God save me from my friends — I can take care of my enemies.
So President Obama must be muttering today.
Ten days ago, the president played his ace of trumps.
He went before a joint session of Congress to lay out his health care plans, confront the “demagoguery” of critics who had resorted to “distortion,” “misinformation” and “tall tales,” and rally progressives and Blue Dogs to reunite and drive on to victory.
Obama’s speech was savagely partisan, but an undeniable success.
After an awful August of town-hall beatings, he was back on offense. As his congressional troops cheered him on, Republicans sat sullen and glum.
Not only did Obama win the night, his victory was capped by a gauche outburst of “You lie!” from South Carolina Rep. Joe Wilson, which stunned a national TV audience and embarrassed his party.
Wilson’s wife, Roxanne, asked him after he left the chamber, “Who’s the nut that hollered out, ‘You lie!’”
Berated by his leadership, Wilson apologized and called Obama.
Rahm Emanuel took the call. The president graciously sent back word: Joe Wilson’s apology is accepted.
Obama was ready to move on, as was Nancy Pelosi. But not a seething Black Caucus. Majority Whip Jim Clyburn, who represents the district next to Wilson’s, demanded that Joe be made to apologize on the floor or be formally rebuked by the House.
When Pelosi and Steny Hoyer buckled to the Black Caucus demand, they, in effect, shifted the argument from, “Did Joe behave badly?” to, “Should Joe have his nose rubbed in it?”
Wilson got up on his hind legs: no more apologies. The town hall-Tea Party irregulars cheered Joe’s defiance and sent checks. His Republican colleagues, saying enough is enough, rose to Wilson’s defense.
But the Black Caucus pushed on.
Hank Johnson of Georgia said Wilson had “instigated” racism and must be rebuked. Or else we will “have folks putting on white hoods and white robes again, riding through the countryside intimidating people. That’s the logical conclusion if this kind of conduct is not rebuked.”
Came then Jimmy Carter to remind us why he sustained the worst beating of any incumbent president in a two-way race in U.S. history.
Wilson’s outburst, said the Great Healer, was an act “based on racism. … There is an inherent feeling among many in this country that an African-American should not be president.”
The next day, Carter, having reaped reams of publicity, was back at it.
“I think an overwhelming portion of the intensely demonstrated animosity toward President Barack Obama is based on the fact that he is a black man, that he’s African-American,” Carter told NBC.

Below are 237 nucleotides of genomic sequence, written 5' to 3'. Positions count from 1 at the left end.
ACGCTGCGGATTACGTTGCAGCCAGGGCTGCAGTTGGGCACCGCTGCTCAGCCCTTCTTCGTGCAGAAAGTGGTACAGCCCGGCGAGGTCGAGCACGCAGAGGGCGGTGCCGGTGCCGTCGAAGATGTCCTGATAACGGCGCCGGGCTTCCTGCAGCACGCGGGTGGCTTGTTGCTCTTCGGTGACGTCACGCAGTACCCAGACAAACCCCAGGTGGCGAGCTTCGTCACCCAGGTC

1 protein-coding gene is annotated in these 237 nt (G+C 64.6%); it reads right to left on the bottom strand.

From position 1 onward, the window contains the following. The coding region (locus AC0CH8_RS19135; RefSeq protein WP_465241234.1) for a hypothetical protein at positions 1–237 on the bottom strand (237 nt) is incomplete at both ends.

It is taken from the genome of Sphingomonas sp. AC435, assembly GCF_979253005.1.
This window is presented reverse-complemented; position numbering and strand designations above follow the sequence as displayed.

“I live in the South, and I’ve seen the South come a long way, and I’ve seen the rest of the country that shares the South’s attitude toward minority groups at that time, particularly African-Americans.”
Carter’s contribution to the national debate represents a truly rare blend of malevolence, ignorance and moral arrogance.
How does he know what was in Joe Wilson’s heart when he blurted his insult? How does Carter know Wilson was racially motivated?
How does Carter know that an “overwhelming portion” of scores of thousands of agitated Americans who turned out for all those town-hall meetings were motivated by racism, “the fact that (Obama) is a black man, that he’s African-American”?
Six months ago, Obama’s approval rating was 70 percent.
Does Carter think that number has sunk to 50 percent because tens of millions of Americans suddenly discovered Obama was black?
Does it not seem more reasonable to conclude the number cratered because millions who wished Obama well on Jan. 20 have come to conclude this crowd is no more competent than the last one, that Obamacare, up close, seems even worse than the present system?
The stupidity of Carter and the Black Caucus fairly astounds.
As Dana Milbank of The Washington Post writes, “In bringing a House resolution to punish Wilson, Democrats wound up making him a hero and turning the matter into a party-line brawl.” As Obamacare sits in intensive care on Capitol Hill, what is the benefit of having had his team spend 10 days fighting and losing Joe Wilson’s War?
The destructiveness of what Carter has done is hard to exaggerate.
Barack won the African-American vote 24 to 1. But he did better among whites than Al Gore, a Southerner, or John Kerry. One reason, according to pollsters, is that many white folks thought a black president would finally get us out of the cul de sac of race politics. Barack Obama would be a “post-racial president.”
Now, because some folks, in hard economic times, have turned angrily against Obama and health care, Carter calls them a bunch of racists who can’t stand the fact they have a black president.
Well, if we don’t have a black president after 2012, much credit should go to the mean little peanut farmer from Plains.
Patrick J. Buchanan [send him mail] is co-founder and editor of The American Conservative. He is also the author of seven books, including Where the Right Went Wrong, and A Republic Not An Empire. His latest book is Churchill, Hitler, and the Unnecessary War.